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How Consumers Connect With Corporate Social Responsibility

For many companies, building brand loyalty involves a measure of corporate social responsibility (CSR). CSR refers to a “commitment to improve social, economic and environmental well-being through business practices,” and typically falls into one of seven “domains”: “employee relations, human rights, diversity, community issues, corporate governance, the environment, product issues.”

But how do consumers really respond to CSR?

A new paper co-authored by Professor Sankar Sen (Baruch College), and published in the Journal of Business Research, affirmed that if a company’s CSR efforts aligned with a consumer’s moral foundation, it tended to be viewed more positively.

Drawing on moral foundations theory (MFT), the scholars conducted two experiments. In the first, 152 Amazon Mechanical Turk workers answered questions pertaining to six hypothetical questions.

It turns out that consumers viewed companies more favorably when their social accountability reflected consumers’. But this only takes place when a company acts positively. Lapses provoked negative reactions. “The failure to act morally is judged with a broader stroke than are ‘good’ behaviors,” the researchers wrote.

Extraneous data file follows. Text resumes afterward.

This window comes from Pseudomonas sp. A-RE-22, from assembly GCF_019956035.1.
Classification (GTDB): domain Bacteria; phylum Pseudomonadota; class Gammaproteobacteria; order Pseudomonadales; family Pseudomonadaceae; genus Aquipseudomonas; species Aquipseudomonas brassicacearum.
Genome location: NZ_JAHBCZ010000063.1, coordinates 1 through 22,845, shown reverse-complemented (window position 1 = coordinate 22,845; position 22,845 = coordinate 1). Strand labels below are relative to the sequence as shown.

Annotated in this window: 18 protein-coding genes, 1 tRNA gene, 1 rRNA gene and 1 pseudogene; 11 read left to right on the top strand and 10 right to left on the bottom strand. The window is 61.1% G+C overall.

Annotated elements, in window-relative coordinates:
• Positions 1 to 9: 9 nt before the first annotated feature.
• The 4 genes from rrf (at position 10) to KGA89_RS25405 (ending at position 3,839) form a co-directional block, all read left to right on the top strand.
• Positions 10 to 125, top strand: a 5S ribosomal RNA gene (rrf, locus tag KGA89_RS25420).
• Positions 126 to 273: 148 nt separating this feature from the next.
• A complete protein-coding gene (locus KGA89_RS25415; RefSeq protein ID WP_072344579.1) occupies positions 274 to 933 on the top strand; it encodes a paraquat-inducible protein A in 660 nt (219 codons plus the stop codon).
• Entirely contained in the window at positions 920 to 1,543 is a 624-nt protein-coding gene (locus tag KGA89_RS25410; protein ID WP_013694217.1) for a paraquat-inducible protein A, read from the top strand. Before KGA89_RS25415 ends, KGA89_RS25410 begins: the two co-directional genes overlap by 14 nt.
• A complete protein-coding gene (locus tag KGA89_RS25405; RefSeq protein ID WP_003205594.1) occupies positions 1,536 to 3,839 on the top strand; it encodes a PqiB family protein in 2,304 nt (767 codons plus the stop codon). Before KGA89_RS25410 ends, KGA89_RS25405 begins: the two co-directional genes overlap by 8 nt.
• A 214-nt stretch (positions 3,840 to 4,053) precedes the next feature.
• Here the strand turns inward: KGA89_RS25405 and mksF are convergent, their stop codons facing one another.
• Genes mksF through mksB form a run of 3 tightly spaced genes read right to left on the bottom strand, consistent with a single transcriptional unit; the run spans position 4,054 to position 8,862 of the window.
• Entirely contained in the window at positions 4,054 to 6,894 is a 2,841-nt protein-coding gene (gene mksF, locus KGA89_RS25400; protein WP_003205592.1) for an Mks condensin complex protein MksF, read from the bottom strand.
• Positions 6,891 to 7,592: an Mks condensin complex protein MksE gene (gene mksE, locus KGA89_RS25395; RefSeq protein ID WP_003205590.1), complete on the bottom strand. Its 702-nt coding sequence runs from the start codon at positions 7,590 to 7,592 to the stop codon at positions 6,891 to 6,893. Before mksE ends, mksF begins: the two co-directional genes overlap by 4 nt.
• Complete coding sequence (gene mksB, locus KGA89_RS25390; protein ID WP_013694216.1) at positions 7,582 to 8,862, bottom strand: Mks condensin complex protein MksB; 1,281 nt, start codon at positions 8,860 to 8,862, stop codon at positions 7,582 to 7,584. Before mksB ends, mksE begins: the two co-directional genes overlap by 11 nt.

Beyond the study’s theoretical implications, there are many takeaways for companies, including researching consumers’ moral foundations before launching CSR activities, and considering how they communicate those activities once they do. 

Beyond SUM

Work By

Sankar Sen (Lawrence and Carol Zicklin Chair in Corporate Integrity and Governance, Marketing) | Profile 1

Colleges and Schools

Baruch College